Writing an Investigative Case Report | Findings and Recommendations

Instructor: John E Grimes
Product ID: 704837
  • Duration: 90 Min

recorded version

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Read Frequently Asked Questions

This training program will discuss how to synthesize an abundance of investigative information into a concise, thorough, accurate, and unbiased report. It will also offer pointers on creating an easy to read, professional looking document. Attendees will learn to effectively organize case reports.

Why Should You Attend:

If you are responsible for conducting or supervising investigations it is critical for you to be able to prepare a well-written, thorough, accurate, clear, and unbiased investigative report that captures all pertinent investigative information. It is imperative you are able to convey to a reader the pertinent facts of a case. In addition, you must be able to articulate in writing the results (findings) of your investigation that must be supported by case report summary. You should also be able identify and articulate recommendations to rectify any negative actionable findings.

This webinar will focus on developing good-professional writing skills and assist with oral communication skills. In this session, attendees will discover a workable format and style of reporting that has been lauded by United States Attorney’s Office across the country.

Areas Covered in the Webinar:

  • How to synthesize an abundance of investigative information into a concise, thorough, accurate, and unbiased report.
  • How to create an easy to read, professional looking document.
  • How to effectively organize your case report. (A case report is rarely written in the chronological order of the investigation).
  • How to use exhibits to strengthen the report.
  • The proper use of footnotes - when and when not to use them.
  • How to utilize transition words and phrases to better convey your message.

Who Will Benefit:

  • Investigators
  • Auditors
  • Investigative Supervisors
  • Loss Prevention Professionals
  • Fraud Examiners
  • Attorneys
  • Labor Relations Professionals
  • Human Resource Professionals

Instructor Profile:

John E. Grimes III has over 45 years of progressive law enforcement, criminal investigation, fraud examination, loss prevention, leadership, and teaching experience. He began his career with the Baltimore City Police Department where he became a detective in the Criminal Investigation Division (CID). He left Baltimore and became a special agent with the newly created Amtrak Police Department Fraud and Organized Crime Unit. He was then promoted to captain of the CID. In 1993, Mr. Grimes joined the Amtrak Office of Inspector General/Office of Investigations. He was appointed chief inspector in 1999 and retired from service in 2011. Since his retirement his efforts have focused on education, training, and mentoring. He is an adjunct instructor at Stevenson University teaching graduate level courses in forensic interviewing and fraud examination. He is an advisory committee member for the Center for Forensic Excellence at Stevenson University. He is also on the Stevenson University Forensic Advisory Board.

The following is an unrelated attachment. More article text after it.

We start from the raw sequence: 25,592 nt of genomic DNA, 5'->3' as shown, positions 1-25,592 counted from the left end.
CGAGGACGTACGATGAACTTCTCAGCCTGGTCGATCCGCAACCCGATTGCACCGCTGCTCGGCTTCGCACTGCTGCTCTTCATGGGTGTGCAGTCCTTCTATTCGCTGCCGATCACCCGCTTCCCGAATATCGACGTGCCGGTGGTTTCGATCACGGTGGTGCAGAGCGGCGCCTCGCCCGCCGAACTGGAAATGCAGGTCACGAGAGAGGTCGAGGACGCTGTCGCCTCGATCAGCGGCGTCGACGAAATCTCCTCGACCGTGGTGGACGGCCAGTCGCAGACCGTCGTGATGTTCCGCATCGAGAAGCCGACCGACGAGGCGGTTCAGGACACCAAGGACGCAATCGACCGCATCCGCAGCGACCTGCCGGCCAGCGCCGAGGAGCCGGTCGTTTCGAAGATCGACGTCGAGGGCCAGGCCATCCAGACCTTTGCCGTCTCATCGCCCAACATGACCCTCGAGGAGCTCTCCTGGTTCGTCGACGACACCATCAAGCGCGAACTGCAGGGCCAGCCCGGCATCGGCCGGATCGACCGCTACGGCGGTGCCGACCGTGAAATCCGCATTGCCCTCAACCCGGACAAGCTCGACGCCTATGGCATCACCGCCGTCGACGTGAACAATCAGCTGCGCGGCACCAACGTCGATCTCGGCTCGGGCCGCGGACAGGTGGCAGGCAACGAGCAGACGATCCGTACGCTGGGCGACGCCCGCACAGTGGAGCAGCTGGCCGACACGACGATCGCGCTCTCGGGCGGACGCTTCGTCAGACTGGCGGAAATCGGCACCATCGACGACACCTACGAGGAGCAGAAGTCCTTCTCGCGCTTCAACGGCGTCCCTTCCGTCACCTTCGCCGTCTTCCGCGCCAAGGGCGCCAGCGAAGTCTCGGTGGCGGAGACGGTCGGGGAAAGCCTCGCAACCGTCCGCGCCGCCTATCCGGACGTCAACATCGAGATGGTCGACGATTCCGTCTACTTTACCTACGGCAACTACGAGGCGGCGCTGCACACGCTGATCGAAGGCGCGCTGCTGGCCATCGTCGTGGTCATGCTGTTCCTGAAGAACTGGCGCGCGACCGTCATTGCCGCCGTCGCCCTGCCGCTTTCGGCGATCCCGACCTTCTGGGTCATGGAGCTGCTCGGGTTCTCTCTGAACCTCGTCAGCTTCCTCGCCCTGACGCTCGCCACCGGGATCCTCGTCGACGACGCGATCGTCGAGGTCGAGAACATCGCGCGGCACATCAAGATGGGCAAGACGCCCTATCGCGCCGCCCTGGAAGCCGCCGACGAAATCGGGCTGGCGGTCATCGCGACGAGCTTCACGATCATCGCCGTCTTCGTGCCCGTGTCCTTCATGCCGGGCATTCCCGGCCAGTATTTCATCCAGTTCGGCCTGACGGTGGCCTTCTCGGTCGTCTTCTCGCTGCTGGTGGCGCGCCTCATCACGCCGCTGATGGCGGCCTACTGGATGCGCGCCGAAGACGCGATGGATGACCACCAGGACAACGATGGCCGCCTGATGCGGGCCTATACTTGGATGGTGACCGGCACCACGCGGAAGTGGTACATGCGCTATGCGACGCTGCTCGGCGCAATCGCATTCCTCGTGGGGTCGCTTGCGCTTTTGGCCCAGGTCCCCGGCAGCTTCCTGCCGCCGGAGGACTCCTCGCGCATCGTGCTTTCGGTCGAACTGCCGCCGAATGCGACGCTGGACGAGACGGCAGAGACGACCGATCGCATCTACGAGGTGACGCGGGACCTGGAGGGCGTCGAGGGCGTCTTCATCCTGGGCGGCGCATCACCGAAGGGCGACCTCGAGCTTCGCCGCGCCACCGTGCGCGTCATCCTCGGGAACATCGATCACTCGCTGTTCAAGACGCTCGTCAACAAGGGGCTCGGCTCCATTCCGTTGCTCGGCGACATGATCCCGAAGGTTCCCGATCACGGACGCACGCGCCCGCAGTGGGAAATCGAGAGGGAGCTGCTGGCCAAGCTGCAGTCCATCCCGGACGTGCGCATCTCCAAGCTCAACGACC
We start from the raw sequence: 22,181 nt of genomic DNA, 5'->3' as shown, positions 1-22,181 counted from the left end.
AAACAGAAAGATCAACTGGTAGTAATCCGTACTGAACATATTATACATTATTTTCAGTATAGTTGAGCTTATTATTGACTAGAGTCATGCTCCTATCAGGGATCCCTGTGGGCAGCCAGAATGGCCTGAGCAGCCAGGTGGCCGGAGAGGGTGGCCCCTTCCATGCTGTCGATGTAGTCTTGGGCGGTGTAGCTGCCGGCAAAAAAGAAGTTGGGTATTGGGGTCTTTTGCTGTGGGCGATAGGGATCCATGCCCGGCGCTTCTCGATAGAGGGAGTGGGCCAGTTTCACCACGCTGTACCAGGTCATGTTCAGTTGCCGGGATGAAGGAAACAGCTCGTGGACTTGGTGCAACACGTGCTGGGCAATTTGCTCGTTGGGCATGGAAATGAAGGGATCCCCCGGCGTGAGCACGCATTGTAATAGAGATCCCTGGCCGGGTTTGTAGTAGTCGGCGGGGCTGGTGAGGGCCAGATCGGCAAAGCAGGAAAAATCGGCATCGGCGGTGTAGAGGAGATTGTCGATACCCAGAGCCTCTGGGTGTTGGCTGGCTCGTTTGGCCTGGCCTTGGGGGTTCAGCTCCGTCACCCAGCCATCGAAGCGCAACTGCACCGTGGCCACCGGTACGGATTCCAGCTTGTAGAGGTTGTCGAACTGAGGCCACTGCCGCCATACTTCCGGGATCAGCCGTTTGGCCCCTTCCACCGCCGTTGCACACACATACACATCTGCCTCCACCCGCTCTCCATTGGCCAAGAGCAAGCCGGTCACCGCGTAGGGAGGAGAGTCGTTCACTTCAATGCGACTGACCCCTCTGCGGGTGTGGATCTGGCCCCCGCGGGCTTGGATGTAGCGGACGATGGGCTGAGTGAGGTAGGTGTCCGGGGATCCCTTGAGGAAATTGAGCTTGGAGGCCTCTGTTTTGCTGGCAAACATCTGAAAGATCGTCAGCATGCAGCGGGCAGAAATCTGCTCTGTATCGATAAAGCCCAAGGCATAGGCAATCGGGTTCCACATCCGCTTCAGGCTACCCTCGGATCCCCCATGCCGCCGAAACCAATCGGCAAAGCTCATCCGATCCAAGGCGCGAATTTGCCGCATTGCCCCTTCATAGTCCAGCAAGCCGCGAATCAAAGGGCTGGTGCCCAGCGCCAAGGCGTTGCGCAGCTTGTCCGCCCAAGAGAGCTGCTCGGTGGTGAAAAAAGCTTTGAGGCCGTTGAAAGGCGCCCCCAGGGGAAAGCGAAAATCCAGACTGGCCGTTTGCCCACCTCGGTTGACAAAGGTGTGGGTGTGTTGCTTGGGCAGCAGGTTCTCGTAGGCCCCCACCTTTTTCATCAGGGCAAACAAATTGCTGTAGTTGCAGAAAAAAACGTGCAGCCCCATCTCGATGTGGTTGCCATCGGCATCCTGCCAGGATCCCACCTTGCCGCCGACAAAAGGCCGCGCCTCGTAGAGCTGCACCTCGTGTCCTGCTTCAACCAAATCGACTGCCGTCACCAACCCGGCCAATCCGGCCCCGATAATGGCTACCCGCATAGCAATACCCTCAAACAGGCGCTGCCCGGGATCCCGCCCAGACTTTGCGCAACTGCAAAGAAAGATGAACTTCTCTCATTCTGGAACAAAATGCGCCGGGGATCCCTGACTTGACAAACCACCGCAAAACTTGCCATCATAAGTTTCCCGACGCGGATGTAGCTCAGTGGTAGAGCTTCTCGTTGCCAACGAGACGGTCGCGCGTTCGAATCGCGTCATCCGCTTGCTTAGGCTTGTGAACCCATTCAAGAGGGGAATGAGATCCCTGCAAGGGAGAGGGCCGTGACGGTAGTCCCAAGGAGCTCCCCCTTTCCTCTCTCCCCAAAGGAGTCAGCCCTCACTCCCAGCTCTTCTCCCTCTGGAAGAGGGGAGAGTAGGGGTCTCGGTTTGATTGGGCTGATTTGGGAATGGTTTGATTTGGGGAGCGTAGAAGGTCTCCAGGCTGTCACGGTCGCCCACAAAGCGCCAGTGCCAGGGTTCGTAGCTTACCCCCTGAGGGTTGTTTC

In addition, Mr. Grimes is the proprietor of Fraud and Loss Prevention Solutions. He developed and taught an introductory loss prevention course for Blue Ridge CC in NC. Additionally, he has been a speaker, presenter, and trainer at many ACFE events, as well as government, private, and professional organizations.

Mr. Grimes is the immediate past president of the Maryland Chapter-ACFE. During his term as president, the Maryland Chapter was the honored recipient of the 2015 ACFE Chapter of the Year Award. He has been a Certified Fraud Examiner since 1997. He is also recognized as a Certified Forensic Interviewer by the Center for Interview Standards and Assessments, Ltd. Mr. Grimes is a member of the Reid Institute and the Loss Prevention Foundation. He was a former staff officer with the United States Coast Guard Auxiliary where he was recognized as an instructor specialist and a marine safety and environmental protection specialist.

Topic Background:

Representatives from government agencies and attorneys in Maryland attended a forum hosted by The Center for Forensic Excellence at Stevenson University. These representatives identified a critical problem of communication skills, both in writing and oral testimony, of individuals employed in the investigative/forensic field. Individuals who conduct investigation must be able to effectively communicate in writing the results of their investigation. At the conclusion, or at interim points of an investigation, it is advisable to prepare a case report that includes the summary of the investigation along with findings and recommendations. Most agencies and businesses that employ investigative units require case reports and have a standard format to use. No matter what format that is utilized, the writer must be able to communicate to the reader what pertinent investigative information was learned in a clear, accurate, thorough, concise, and unbiased manner.

The writer must keep in mind that the case report could be utilized for disciplinary action, criminal prosecution, or civil action. The writer must be prepared to testify to the accuracy of the report to a tribunal if needed. The writer must also be aware that the case report will be an official document that could be dissected by opposing counsel if it used as the basis for adverse action against an individual or organization. Therefore, it is imperative that the author of a case report be able to synthesize a plethora of information learned during an investigation and capture it in a well written report.

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